The first step in achieving the political goals set out in the CAC notice released Friday is to ensure, as the notice says, that the “various social organizations hosting forum activities [are] legally registered, and have legal status,” and further that they do not overstep their “scope of responsibilities” — meaning that they stay in their lane. If they fail to do so, the authorities will know precisely who to blame, and who to punish.
It is at this point that the new regulations most directly address the hurdle leading to TEDxGuangzhou’s cancellation. “Enterprises and social organizations that are not legally registered, or that do not have an actual hosting body, are not permitted to hold forum activities openly for society,” the CAC notice reads.
Unlike formal TED events, such as the annual TED conference held in Vancouver, TEDx events are independent and can be hosted by anyone who obtains a free license from the American-Canadian non-profit. As such, local event hosts are not necessarily registered bodies. While this model has succeeded across the world, and has given TEDx its unique community feel, the new rules make it clear that this decentralized approach will no longer fly in the PRC.
Like any good act of misdirection, the government’s rationale for the Guangzhou shutdown contains a kernel of truth if one applies the rules set out in Friday’s CAC notice: by attempting to host a speaking event not under the auspices of a locally registered legal entity, organizers were indeed running afoul of the law.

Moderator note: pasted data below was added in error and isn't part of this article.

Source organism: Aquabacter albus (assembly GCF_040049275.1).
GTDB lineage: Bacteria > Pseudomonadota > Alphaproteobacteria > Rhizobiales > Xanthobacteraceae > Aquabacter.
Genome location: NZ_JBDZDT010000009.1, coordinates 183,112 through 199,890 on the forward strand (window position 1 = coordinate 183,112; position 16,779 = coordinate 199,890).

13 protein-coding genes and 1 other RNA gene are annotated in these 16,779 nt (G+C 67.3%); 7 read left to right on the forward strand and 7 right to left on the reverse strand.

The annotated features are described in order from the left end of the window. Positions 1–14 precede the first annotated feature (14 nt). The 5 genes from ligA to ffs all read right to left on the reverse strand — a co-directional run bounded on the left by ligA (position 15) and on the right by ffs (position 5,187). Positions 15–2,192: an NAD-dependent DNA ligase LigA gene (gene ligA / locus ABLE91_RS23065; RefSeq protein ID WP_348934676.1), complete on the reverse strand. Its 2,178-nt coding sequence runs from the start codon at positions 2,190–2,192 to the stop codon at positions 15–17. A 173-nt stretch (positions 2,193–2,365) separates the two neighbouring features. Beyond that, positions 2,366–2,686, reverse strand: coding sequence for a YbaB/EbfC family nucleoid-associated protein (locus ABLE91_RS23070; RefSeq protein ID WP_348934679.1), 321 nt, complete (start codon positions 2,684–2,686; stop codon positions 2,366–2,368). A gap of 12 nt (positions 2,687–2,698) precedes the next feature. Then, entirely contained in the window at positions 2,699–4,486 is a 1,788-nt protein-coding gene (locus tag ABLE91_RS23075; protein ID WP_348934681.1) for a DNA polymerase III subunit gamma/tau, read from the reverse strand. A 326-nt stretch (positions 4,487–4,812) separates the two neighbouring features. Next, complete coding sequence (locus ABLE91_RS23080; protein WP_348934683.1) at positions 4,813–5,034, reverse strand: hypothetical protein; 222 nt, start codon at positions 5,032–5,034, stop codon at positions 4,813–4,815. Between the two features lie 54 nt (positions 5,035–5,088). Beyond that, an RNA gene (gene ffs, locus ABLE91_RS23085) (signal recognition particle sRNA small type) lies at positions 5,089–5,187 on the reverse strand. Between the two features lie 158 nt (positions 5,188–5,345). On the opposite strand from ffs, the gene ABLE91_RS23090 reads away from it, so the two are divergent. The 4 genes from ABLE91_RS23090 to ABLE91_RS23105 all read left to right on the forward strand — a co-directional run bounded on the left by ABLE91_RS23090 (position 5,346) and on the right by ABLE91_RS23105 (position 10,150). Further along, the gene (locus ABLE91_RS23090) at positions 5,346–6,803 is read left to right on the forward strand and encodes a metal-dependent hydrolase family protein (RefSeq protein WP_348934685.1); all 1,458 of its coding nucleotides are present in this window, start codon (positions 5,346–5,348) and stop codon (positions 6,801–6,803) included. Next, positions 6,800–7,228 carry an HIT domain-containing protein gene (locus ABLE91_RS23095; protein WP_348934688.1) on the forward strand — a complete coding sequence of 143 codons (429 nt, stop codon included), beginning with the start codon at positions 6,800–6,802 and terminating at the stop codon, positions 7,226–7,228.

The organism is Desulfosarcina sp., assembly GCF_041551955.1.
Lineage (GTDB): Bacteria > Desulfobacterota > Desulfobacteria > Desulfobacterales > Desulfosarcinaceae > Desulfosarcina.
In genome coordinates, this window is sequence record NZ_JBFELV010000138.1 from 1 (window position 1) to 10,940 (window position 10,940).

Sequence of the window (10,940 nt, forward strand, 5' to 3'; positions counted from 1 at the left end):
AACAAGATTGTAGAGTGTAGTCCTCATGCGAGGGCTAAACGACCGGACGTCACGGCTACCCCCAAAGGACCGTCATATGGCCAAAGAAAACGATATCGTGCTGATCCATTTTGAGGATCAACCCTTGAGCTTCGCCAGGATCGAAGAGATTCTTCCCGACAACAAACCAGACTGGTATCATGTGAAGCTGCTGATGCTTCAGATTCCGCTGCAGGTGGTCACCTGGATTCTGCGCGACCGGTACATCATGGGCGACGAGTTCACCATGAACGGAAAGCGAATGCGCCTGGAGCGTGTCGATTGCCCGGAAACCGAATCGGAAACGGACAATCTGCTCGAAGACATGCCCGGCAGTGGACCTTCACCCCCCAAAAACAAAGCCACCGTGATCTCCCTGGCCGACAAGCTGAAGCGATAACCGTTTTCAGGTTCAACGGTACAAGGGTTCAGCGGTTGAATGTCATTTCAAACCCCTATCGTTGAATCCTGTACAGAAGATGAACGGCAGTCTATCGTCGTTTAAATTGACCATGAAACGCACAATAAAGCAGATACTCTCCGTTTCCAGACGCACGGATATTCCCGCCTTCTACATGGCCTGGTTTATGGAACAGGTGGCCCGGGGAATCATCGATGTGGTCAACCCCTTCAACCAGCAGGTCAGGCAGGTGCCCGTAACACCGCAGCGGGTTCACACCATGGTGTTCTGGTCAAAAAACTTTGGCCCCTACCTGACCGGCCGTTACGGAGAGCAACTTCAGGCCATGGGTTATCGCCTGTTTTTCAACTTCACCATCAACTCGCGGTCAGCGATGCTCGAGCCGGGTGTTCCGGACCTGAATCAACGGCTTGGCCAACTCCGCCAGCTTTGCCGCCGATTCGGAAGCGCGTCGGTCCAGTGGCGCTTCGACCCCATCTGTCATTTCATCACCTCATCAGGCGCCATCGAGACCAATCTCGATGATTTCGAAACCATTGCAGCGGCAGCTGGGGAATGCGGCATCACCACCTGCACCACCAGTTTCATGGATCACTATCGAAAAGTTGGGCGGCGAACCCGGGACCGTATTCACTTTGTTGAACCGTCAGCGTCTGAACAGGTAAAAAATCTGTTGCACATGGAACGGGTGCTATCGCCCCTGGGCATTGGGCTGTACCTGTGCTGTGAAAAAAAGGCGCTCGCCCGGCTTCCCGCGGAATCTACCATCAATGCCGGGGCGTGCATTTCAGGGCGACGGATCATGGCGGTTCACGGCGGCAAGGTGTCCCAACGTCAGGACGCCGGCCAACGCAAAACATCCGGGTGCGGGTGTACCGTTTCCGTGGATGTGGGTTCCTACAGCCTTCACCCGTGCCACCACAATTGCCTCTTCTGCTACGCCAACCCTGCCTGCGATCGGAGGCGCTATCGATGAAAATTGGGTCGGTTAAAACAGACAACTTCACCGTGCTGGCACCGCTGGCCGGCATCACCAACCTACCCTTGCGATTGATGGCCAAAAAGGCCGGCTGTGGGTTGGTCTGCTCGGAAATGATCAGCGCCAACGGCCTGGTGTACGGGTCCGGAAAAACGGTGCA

But the more important question is what the law is designed to achieve. For TEDxGuangzhou and many other events likely to be grounded under these rules, it is not really about protecting communities from forum activities “run amok.” Rather, as the political demands that open the notice make clear, it is about controlling who gets to speak, so that the state can more effectively direct what they say.
In China’s CCP-led system, political power turns on the management of public opinion — and ideas worth spreading are often ideas worth stopping.